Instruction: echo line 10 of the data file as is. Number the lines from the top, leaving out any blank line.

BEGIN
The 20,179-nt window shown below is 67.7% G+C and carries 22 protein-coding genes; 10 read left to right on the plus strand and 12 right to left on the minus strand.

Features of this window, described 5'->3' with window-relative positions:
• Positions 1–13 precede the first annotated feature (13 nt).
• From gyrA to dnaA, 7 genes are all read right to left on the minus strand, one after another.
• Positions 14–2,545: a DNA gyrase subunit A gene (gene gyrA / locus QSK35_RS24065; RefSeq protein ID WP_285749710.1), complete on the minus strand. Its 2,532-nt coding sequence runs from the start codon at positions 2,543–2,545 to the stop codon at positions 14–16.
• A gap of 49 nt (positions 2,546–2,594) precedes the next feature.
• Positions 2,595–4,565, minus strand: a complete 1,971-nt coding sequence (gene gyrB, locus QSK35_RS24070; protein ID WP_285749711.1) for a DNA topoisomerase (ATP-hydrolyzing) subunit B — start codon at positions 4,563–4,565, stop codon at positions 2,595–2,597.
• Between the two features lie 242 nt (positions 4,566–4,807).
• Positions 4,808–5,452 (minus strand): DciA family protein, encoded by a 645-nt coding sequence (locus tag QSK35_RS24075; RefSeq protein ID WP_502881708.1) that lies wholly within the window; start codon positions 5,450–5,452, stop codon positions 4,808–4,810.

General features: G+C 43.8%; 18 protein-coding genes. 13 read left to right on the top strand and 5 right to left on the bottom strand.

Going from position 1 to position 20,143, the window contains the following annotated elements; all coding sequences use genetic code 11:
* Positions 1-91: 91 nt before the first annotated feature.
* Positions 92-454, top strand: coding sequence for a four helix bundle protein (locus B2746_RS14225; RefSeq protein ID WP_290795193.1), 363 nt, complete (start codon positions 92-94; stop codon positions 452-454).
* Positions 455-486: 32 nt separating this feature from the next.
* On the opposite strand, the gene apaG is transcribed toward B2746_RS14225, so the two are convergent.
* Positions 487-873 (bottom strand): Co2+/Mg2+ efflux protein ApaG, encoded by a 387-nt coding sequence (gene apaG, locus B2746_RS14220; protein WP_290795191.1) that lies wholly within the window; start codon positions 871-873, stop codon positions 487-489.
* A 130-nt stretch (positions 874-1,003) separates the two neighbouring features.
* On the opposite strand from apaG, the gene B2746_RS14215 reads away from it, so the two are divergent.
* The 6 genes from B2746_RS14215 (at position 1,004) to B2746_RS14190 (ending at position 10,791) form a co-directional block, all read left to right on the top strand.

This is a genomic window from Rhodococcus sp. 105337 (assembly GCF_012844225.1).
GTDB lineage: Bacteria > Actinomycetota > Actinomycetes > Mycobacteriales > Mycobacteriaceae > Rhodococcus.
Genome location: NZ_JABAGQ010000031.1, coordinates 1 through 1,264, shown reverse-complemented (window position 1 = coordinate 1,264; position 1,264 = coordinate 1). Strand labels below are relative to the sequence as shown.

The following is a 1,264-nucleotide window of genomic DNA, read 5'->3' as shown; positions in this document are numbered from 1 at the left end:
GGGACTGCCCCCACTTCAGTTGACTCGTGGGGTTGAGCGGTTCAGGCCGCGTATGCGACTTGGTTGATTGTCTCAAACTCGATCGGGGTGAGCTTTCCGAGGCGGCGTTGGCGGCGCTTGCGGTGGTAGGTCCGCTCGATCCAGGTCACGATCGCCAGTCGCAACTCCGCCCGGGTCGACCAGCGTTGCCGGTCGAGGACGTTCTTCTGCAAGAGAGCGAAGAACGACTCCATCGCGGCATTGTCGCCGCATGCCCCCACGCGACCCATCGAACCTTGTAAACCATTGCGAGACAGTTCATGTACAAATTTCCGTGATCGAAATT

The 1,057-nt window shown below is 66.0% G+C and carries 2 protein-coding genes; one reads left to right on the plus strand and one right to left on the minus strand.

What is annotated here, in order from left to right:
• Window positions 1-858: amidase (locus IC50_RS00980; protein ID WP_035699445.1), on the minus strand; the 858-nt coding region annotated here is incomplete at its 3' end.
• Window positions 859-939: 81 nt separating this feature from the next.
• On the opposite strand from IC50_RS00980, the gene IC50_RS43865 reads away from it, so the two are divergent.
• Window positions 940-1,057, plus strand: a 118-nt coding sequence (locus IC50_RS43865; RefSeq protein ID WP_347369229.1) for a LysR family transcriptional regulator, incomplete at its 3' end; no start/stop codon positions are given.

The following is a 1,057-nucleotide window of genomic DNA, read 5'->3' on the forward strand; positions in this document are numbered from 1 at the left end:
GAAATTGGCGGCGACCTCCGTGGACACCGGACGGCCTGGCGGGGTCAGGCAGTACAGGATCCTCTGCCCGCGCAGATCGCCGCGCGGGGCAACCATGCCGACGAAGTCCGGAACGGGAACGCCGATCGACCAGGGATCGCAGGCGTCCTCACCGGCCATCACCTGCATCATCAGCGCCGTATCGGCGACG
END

General features: G+C 43.8%; 18 protein-coding genes. 13 read left to right on the top strand and 5 right to left on the bottom strand.